I believe it was a book about the brain ( I posted somewhere ?) he said celiac's develop white matter in the brain that looks like ms. I will search it if you want.

Ifound that post under B-12.


Lee

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Well my gran had some kind of grain intolerance (Not 100% sure on specifics because it was the 1940s) and her sister had MS. I don't think this is a coincidence.


Gluten free since Feb 2006, Dairy and Soy free since 2009

Anemic off and on since 2003

Negative tTG Ab, IgA, Gliadin Ab IgA, wheat allergy (IgE) blood tests (Feb 2006)

Positive wheat allergy skin test(Apr 2006)and dietary response (Feb 2006)

Celiac grandmother (Dx in 1940s, "grew out of it")

Training for my first triathlon to support the Crohn's and Colitis Foundation of America.

~Amy

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Well my gran had some kind of grain intolerance (Not 100% sure on specifics because it was the 1940s) and her sister had MS. I don't think this is a coincidence.

i agree. i have celiac, my mom has ms, my sister has MS, my mom's mom has hypothyroidism and fibromyalgia, my mom's sister has hypothyroidism and MS, and my mom's brother has iritis. definitely connected.


Gluten-free, Vegan

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I'm a new computer user and also a new member to this site. But I had to reply to MS and Celiac comments, I have been looking for someone like myself for a long time. I was diagnosed first with MS 25 years ago and then diagnosed with Celiac disease 10 years after that. I'm sure I had Celiac first and didn't know it and it caused alot of the brain lesions, (although my doctor says there's no connection). I feel so frustrated sometimes trying to get my family members to be tested. I'm the only diagnosed Celiac, but theres a history of migraines, depression, schizophrenia, and retinal strokes in immediate family members. Something has to change in the medical community to get them to listen to us. I am so worried about my children and grandchildren. I read somewhere that they were going to change celiac disease from a gastrointestinal illness to a brain disease.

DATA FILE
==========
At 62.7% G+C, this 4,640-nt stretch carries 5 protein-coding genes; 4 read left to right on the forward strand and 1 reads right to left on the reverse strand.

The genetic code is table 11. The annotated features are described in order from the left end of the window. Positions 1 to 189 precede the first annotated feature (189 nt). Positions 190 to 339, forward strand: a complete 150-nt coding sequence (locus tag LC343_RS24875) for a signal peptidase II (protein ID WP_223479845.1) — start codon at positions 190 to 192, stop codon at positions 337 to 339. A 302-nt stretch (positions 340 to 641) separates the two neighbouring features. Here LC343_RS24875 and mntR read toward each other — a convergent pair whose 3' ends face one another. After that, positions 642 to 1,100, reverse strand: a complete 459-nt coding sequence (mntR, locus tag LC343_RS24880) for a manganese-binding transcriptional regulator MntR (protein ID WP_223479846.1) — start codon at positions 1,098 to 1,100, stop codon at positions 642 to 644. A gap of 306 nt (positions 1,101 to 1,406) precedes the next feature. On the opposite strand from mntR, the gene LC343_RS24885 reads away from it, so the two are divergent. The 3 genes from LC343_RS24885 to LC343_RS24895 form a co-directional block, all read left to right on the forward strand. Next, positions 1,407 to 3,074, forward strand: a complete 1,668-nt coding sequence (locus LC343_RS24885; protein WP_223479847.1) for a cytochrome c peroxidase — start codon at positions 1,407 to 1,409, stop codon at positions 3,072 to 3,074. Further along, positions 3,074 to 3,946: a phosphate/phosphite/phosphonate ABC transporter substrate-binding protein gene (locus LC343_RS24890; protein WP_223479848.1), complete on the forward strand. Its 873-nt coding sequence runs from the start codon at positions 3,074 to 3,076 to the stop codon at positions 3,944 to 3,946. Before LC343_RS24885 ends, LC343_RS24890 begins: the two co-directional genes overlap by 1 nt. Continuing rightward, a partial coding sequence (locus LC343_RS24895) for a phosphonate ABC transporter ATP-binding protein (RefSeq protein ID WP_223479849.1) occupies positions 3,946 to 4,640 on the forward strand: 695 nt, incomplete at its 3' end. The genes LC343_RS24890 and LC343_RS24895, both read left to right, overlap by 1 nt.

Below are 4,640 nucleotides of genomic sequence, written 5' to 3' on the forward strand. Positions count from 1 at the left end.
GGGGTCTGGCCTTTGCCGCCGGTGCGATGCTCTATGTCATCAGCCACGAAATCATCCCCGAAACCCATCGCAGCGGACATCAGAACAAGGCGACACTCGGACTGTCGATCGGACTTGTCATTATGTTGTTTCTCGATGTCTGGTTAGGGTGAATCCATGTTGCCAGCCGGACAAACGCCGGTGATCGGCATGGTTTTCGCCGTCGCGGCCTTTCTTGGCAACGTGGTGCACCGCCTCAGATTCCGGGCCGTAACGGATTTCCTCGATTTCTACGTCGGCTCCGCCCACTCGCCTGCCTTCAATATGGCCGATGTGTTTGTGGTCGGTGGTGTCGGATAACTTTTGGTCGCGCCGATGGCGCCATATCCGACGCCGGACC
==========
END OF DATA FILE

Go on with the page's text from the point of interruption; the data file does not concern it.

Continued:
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Guest Doll
I'm a new computer user and also a new member to this site. But I had to reply to MS and Celiac comments, I have been looking for someone like myself for a long time. I was diagnosed first with MS 25 years ago and then diagnosed with Celiac disease 10 years after that. I'm sure I had Celiac first and didn't know it and it caused alot of the brain lesions, (although my doctor says there's no connection). I feel so frustrated sometimes trying to get my family members to be tested. I'm the only diagnosed Celiac, but theres a history of migraines, depression, schizophrenia, and retinal strokes in immediate family members. Something has to change in the medical community to get them to listen to us. I am so worried about my children and grandchildren. I read somewhere that they were going to change celiac disease from a gastrointestinal illness to a brain disease.

It is not uncommon to have BOTH Celiac and MS. The are genetically related. Your doctor is right. Brain lesions from Celiac are not the cause for MS, but they can cause MS like symptoms in someone without MS. MS is the autoimmune demyelinating of the Central Nervous System. That does not occur in those with Celiac alone.